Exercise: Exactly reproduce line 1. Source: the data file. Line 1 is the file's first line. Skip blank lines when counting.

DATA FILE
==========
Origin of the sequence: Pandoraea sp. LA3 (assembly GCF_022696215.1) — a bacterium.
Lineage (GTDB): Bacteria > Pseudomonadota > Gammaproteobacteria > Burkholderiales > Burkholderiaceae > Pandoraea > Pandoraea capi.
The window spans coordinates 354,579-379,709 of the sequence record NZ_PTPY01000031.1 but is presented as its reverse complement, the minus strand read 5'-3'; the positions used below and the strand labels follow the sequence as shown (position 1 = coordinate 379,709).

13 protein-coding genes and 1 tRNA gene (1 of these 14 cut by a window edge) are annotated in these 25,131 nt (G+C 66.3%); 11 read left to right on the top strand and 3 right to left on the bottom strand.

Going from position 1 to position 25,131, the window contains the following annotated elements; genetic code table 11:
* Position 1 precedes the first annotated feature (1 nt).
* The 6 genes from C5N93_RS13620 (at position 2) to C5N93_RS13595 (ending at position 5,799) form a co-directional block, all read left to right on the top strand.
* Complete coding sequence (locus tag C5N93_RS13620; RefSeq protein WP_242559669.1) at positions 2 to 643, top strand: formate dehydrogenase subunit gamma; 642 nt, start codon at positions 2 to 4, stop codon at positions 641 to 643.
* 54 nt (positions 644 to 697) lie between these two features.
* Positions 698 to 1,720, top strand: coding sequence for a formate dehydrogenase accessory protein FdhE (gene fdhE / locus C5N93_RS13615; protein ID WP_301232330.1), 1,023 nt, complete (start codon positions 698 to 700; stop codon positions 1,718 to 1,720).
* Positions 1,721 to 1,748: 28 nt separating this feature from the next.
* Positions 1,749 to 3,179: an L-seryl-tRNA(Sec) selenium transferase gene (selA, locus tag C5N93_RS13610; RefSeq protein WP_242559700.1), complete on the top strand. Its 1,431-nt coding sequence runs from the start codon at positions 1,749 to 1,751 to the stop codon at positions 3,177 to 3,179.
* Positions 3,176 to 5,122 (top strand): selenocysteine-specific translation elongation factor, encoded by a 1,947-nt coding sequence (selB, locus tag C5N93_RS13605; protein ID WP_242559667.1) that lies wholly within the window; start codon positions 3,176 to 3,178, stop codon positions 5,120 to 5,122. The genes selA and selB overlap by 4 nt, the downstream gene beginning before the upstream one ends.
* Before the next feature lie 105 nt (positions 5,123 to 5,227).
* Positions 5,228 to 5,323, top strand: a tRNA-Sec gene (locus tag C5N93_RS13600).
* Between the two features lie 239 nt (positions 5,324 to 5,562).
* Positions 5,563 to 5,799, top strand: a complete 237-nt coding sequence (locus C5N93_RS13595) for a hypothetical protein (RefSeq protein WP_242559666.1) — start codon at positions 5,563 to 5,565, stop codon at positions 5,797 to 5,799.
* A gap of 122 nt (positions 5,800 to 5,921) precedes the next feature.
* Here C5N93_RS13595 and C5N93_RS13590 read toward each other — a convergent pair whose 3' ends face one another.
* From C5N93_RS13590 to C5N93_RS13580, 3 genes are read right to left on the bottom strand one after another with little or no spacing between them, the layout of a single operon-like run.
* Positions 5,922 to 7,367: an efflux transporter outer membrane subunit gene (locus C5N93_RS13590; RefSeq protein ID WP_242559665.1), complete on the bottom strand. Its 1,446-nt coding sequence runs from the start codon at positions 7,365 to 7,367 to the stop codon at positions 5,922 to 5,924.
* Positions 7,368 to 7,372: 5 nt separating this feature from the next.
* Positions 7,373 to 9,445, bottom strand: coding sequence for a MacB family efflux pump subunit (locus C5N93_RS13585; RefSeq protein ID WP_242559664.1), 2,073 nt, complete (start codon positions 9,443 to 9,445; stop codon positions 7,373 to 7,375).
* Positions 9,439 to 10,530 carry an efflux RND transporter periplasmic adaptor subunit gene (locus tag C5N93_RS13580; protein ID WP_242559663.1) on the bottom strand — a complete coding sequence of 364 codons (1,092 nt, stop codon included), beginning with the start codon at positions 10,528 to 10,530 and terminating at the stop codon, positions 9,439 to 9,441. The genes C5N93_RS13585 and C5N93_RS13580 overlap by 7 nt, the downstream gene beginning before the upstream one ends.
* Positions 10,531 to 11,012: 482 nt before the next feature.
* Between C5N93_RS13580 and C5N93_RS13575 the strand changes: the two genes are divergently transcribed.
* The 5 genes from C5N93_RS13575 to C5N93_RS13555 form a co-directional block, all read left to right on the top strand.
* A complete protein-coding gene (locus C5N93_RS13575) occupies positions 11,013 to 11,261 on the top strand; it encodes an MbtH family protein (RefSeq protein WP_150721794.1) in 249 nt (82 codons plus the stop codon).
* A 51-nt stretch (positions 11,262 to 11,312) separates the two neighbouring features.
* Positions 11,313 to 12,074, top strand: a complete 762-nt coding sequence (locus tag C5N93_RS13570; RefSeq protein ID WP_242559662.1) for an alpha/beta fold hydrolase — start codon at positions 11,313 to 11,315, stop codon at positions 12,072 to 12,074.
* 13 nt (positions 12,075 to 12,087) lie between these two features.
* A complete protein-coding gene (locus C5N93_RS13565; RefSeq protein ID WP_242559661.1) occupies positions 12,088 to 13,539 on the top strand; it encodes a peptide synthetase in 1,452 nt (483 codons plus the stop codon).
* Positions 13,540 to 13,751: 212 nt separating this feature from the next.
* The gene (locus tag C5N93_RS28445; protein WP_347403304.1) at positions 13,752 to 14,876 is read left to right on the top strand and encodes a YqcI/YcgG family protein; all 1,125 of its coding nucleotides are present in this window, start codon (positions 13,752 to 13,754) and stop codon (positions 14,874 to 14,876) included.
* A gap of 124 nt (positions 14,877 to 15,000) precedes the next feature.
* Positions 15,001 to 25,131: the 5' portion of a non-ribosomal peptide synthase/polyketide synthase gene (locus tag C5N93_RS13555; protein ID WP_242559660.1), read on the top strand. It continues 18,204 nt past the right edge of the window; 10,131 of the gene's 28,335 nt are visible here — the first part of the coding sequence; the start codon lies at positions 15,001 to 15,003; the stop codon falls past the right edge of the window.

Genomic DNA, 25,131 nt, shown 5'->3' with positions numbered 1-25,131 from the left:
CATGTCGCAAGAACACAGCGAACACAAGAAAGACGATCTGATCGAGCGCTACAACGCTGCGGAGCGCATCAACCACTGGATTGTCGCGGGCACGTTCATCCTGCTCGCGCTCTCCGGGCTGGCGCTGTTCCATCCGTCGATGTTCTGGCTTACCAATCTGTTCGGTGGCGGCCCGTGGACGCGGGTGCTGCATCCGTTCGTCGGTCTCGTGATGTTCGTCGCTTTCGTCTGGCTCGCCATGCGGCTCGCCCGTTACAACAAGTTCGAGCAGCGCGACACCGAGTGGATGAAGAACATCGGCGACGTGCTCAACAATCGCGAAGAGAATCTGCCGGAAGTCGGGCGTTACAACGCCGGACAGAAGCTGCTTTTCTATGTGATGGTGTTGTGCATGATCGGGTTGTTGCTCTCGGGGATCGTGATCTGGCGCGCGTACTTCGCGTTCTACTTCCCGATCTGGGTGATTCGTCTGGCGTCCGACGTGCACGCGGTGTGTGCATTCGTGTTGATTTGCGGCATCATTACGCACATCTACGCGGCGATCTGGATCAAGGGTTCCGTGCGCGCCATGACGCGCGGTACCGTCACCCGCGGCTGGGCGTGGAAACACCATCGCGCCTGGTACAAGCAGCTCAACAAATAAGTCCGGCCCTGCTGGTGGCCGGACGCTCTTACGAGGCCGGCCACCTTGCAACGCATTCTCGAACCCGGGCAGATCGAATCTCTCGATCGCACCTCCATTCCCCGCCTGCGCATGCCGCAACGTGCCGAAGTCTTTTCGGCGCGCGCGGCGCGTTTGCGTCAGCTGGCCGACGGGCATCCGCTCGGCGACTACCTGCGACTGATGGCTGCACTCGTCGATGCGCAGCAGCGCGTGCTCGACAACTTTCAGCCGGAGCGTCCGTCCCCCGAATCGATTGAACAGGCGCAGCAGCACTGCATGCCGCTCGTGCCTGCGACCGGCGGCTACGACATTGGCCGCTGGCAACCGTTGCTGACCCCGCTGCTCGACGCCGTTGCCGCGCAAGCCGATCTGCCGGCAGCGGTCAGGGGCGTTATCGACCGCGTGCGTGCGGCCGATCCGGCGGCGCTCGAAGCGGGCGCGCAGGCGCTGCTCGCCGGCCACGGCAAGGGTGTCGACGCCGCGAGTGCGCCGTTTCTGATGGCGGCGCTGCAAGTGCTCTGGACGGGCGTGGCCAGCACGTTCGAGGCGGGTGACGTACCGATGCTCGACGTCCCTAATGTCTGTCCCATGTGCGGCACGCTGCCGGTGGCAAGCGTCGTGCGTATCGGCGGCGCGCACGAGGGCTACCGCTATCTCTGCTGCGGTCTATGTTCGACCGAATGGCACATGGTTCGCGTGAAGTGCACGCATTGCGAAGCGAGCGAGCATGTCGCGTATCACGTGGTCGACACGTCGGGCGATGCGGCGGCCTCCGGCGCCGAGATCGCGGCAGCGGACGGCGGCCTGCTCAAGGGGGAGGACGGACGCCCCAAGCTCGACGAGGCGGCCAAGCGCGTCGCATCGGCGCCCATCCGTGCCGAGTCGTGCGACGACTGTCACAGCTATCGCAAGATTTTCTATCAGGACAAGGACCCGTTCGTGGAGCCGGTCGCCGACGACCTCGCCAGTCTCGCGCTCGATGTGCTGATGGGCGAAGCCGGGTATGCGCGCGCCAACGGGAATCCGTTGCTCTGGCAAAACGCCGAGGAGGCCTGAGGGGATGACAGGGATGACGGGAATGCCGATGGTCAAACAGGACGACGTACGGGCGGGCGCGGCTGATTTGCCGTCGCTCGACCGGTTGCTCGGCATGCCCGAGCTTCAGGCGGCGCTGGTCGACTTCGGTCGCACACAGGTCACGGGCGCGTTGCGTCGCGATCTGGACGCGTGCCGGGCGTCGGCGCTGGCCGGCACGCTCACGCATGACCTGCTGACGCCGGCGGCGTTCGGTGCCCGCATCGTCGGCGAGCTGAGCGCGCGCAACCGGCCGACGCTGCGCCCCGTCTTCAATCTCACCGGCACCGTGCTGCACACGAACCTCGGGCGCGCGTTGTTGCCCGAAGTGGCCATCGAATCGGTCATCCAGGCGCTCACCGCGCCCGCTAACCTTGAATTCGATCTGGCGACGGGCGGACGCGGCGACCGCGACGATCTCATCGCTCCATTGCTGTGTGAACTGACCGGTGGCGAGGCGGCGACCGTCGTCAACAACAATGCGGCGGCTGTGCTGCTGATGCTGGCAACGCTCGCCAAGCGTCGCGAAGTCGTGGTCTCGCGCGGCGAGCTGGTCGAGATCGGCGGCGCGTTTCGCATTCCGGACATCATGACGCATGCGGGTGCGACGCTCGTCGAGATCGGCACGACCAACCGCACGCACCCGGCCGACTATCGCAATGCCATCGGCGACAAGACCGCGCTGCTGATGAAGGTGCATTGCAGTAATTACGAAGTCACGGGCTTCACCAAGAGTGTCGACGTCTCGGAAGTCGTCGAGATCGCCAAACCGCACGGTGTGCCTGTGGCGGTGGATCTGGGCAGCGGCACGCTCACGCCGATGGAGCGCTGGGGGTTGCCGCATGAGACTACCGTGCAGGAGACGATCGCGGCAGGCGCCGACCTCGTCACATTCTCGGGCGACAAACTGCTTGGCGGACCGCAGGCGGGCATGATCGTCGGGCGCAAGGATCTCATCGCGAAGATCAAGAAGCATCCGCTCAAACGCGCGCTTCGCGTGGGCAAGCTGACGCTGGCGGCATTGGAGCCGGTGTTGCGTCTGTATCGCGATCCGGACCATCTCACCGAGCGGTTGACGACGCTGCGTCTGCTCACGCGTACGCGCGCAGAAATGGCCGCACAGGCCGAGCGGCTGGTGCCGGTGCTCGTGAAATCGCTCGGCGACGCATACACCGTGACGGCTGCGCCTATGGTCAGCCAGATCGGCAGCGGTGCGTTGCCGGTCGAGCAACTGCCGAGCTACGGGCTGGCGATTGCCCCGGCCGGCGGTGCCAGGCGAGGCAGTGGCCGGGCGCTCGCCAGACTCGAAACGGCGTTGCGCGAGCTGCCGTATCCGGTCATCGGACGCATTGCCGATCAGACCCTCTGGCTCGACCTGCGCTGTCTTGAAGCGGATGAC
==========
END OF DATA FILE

Origin of the sequence: Pandoraea sp. LA3 (assembly GCF_022696215.1) — a bacterium.